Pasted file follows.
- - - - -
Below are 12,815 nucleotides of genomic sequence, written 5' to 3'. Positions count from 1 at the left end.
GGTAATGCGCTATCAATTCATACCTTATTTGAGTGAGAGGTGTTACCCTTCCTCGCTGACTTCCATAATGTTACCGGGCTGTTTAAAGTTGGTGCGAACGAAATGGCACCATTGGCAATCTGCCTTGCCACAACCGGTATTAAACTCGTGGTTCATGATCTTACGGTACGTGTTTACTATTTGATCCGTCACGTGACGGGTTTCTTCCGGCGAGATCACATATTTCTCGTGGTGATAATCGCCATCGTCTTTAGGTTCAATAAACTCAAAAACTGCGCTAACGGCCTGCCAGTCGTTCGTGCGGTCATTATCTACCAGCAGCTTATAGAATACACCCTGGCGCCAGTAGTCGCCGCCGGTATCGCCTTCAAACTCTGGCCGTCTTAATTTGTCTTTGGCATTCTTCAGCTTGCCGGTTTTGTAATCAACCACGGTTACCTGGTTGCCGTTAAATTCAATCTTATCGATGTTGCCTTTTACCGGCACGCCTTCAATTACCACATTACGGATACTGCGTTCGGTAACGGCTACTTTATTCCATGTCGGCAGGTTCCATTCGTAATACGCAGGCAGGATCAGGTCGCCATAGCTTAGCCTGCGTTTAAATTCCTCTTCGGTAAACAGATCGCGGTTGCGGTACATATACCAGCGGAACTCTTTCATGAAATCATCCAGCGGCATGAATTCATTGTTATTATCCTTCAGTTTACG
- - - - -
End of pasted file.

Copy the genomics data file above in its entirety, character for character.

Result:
Below are 12,815 nucleotides of genomic sequence, written 5' to 3'. Positions count from 1 at the left end.
GGTAATGCGCTATCAATTCATACCTTATTTGAGTGAGAGGTGTTACCCTTCCTCGCTGACTTCCATAATGTTACCGGGCTGTTTAAAGTTGGTGCGAACGAAATGGCACCATTGGCAATCTGCCTTGCCACAACCGGTATTAAACTCGTGGTTCATGATCTTACGGTACGTGTTTACTATTTGATCCGTCACGTGACGGGTTTCTTCCGGCGAGATCACATATTTCTCGTGGTGATAATCGCCATCGTCTTTAGGTTCAATAAACTCAAAAACTGCGCTAACGGCCTGCCAGTCGTTCGTGCGGTCATTATCTACCAGCAGCTTATAGAATACACCCTGGCGCCAGTAGTCGCCGCCGGTATCGCCTTCAAACTCTGGCCGTCTTAATTTGTCTTTGGCATTCTTCAGCTTGCCGGTTTTGTAATCAACCACGGTTACCTGGTTGCCGTTAAATTCAATCTTATCGATGTTGCCTTTTACCGGCACGCCTTCAATTACCACATTACGGATACTGCGTTCGGTAACGGCTACTTTATTCCATGTCGGCAGGTTCCATTCGTAATACGCAGGCAGGATCAGGTCGCCATAGCTTAGCCTGCGTTTAAATTCCTCTTCGGTAAACAGATCGCGGTTGCGGTACATATACCAGCGGAACTCTTTCATGAAATCATCCAGCGGCATGAATTCATTGTTATTATCCTTCAGTTTACG